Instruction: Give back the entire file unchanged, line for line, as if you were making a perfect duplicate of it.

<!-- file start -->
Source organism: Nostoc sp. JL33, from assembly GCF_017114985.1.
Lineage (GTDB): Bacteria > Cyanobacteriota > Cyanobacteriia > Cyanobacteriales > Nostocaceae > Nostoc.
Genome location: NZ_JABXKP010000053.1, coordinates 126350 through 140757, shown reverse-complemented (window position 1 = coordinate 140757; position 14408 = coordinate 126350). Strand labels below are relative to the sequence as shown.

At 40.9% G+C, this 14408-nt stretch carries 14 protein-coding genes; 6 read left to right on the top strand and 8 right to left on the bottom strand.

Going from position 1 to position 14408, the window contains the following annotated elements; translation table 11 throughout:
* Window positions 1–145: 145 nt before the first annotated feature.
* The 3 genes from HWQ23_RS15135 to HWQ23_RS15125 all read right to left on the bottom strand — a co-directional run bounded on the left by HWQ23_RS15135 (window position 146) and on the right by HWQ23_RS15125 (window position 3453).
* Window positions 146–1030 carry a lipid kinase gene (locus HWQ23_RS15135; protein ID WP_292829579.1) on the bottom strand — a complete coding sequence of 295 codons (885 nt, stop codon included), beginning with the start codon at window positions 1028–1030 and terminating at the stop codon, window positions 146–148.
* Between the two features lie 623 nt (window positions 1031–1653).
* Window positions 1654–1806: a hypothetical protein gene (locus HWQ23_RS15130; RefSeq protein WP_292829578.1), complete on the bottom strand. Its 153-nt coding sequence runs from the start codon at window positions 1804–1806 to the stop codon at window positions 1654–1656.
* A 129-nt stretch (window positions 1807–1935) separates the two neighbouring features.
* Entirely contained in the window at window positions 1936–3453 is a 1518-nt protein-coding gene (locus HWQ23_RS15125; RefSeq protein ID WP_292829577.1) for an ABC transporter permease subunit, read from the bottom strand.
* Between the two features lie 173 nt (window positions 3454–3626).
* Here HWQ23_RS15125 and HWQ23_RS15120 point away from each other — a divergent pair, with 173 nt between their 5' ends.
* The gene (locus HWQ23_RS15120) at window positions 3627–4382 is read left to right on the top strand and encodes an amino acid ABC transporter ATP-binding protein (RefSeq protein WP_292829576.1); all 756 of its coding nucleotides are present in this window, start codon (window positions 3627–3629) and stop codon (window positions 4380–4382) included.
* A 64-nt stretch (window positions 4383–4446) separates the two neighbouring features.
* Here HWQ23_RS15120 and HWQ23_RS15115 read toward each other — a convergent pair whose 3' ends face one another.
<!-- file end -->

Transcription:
Source organism: Nostoc sp. JL33, from assembly GCF_017114985.1.
Lineage (GTDB): Bacteria > Cyanobacteriota > Cyanobacteriia > Cyanobacteriales > Nostocaceae > Nostoc.
Genome location: NZ_JABXKP010000053.1, coordinates 126350 through 140757, shown reverse-complemented (window position 1 = coordinate 140757; position 14408 = coordinate 126350). Strand labels below are relative to the sequence as shown.

At 40.9% G+C, this 14408-nt stretch carries 14 protein-coding genes; 6 read left to right on the top strand and 8 right to left on the bottom strand.

Going from position 1 to position 14408, the window contains the following annotated elements; translation table 11 throughout:
* Window positions 1–145: 145 nt before the first annotated feature.
* The 3 genes from HWQ23_RS15135 to HWQ23_RS15125 all read right to left on the bottom strand — a co-directional run bounded on the left by HWQ23_RS15135 (window position 146) and on the right by HWQ23_RS15125 (window position 3453).
* Window positions 146–1030 carry a lipid kinase gene (locus HWQ23_RS15135; protein ID WP_292829579.1) on the bottom strand — a complete coding sequence of 295 codons (885 nt, stop codon included), beginning with the start codon at window positions 1028–1030 and terminating at the stop codon, window positions 146–148.
* Between the two features lie 623 nt (window positions 1031–1653).
* Window positions 1654–1806: a hypothetical protein gene (locus HWQ23_RS15130; RefSeq protein WP_292829578.1), complete on the bottom strand. Its 153-nt coding sequence runs from the start codon at window positions 1804–1806 to the stop codon at window positions 1654–1656.
* A 129-nt stretch (window positions 1807–1935) separates the two neighbouring features.
* Entirely contained in the window at window positions 1936–3453 is a 1518-nt protein-coding gene (locus HWQ23_RS15125; RefSeq protein ID WP_292829577.1) for an ABC transporter permease subunit, read from the bottom strand.
* Between the two features lie 173 nt (window positions 3454–3626).
* Here HWQ23_RS15125 and HWQ23_RS15120 point away from each other — a divergent pair, with 173 nt between their 5' ends.
* The gene (locus HWQ23_RS15120) at window positions 3627–4382 is read left to right on the top strand and encodes an amino acid ABC transporter ATP-binding protein (RefSeq protein WP_292829576.1); all 756 of its coding nucleotides are present in this window, start codon (window positions 3627–3629) and stop codon (window positions 4380–4382) included.
* A 64-nt stretch (window positions 4383–4446) separates the two neighbouring features.
* Here HWQ23_RS15120 and HWQ23_RS15115 read toward each other — a convergent pair whose 3' ends face one another.